One day, shortly after Braxton had heard the tables that measured the amount of hog waste state by state, Sylvia paused:

I wonder what they do with all that waste . . . hmmmm.

The following week, Sylvia caught Braxton between meals on a Saturday; a time when his breakfast had long settled and no thought of lunch had yet hatched in the hunger incubator.

“And Braxy, they have over four hundred tons to park somewhere, every day.

“Every piggy in the country produces eleven pounds of poop a day.

“It’s like New York City when there were only horses pulling the transportation load; blocks and blocks of it; some as high as three to four stories.

Braxton blanched and raised one eyebrow in the signal of a question as to why any of this connected; and why he should have any interest in it; whatever it was.

“Don’t you see Braxy; disposal; that’s where all the money can be made.

“Look dear, piggys do it; they have to move it to give the piggys some kind of life away from their filth.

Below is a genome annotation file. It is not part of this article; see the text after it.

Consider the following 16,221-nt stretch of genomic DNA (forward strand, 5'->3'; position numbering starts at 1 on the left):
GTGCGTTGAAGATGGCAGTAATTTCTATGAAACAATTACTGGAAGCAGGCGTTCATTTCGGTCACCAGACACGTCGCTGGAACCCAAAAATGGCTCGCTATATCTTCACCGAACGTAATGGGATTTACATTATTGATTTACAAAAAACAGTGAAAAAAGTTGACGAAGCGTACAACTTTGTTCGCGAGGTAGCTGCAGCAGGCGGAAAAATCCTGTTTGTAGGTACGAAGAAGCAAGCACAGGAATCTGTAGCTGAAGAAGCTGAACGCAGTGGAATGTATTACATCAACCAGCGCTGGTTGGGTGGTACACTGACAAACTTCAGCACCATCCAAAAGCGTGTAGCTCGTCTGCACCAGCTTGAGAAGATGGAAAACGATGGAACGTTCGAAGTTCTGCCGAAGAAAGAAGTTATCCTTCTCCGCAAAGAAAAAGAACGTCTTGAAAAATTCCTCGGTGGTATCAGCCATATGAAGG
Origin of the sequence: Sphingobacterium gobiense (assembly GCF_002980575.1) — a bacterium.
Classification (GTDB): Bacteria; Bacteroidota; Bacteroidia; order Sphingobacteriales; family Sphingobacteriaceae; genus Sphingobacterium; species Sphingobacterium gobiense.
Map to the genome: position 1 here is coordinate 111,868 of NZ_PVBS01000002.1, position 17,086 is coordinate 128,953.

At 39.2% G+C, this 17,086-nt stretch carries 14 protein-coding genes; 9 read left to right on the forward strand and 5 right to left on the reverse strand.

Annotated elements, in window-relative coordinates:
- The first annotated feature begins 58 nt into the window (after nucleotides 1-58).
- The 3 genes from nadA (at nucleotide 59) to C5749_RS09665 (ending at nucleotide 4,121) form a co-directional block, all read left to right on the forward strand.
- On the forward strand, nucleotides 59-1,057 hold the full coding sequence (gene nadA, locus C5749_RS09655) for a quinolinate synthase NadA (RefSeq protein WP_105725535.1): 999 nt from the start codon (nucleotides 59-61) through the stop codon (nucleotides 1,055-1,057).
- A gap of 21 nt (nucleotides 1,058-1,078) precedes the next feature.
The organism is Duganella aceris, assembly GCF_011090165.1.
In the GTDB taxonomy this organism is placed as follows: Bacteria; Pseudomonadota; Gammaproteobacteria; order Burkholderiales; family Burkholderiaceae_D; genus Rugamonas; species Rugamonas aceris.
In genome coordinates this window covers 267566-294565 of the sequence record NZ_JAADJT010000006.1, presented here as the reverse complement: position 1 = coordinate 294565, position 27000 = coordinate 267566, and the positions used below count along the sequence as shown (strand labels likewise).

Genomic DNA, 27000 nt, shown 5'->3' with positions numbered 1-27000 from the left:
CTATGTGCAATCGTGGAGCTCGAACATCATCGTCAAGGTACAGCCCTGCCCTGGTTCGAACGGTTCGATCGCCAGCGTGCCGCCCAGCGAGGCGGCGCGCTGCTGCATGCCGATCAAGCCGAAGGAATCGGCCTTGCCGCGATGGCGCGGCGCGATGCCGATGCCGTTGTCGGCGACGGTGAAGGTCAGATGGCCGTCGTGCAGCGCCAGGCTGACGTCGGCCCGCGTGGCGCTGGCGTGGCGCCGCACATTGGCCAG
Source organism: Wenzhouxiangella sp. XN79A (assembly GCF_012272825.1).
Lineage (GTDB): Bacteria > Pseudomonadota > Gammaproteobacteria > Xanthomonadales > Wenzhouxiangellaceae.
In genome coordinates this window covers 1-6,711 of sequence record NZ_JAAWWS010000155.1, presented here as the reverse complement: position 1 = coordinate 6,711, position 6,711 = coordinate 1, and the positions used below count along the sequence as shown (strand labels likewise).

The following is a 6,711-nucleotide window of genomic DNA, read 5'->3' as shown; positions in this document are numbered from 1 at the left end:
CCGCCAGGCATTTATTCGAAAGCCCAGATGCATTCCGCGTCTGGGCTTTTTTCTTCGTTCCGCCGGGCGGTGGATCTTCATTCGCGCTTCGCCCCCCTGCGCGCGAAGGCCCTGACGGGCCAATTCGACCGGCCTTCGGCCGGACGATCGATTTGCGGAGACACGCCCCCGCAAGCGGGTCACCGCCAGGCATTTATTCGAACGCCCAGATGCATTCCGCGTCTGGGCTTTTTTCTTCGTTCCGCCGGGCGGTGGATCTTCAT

“Then Farmer Bob has to dispose of what he has temporarily only parked.

Don’t you see, Braxy; don’t you see my boy; disposal!


The next week, when Braxton miscalculated the time for missing his Auntie, there she was with a wide smile of discovery and joy.

“Braxy ! We’ve done it.”

Cautiously; very; “done what, Auntie?”

“Made our fortune; yours and mine!

 “Of course I’ll give some to my sister; she is, after all, your mother; not that I couldn’t have been.”

Even though Braxton was only fifteen, he knew enough to let that one alone.

“Well, great Auntie . . . how?”

Aunt Sylvia drew in a large breath, and began.

Only half-an hour later, Braxton Vinn Marlin realized that the chance of him becoming a very wealthy recipient of his favorite relative’s tree of largess, budded, blossomed and fruited in rapid succession.

Aunt Sylvia immediately invested her meager—but virtually intact inheritance, in a string of companies who were addressing the porker poop problem on all fronts—even into research being conducted at MIT.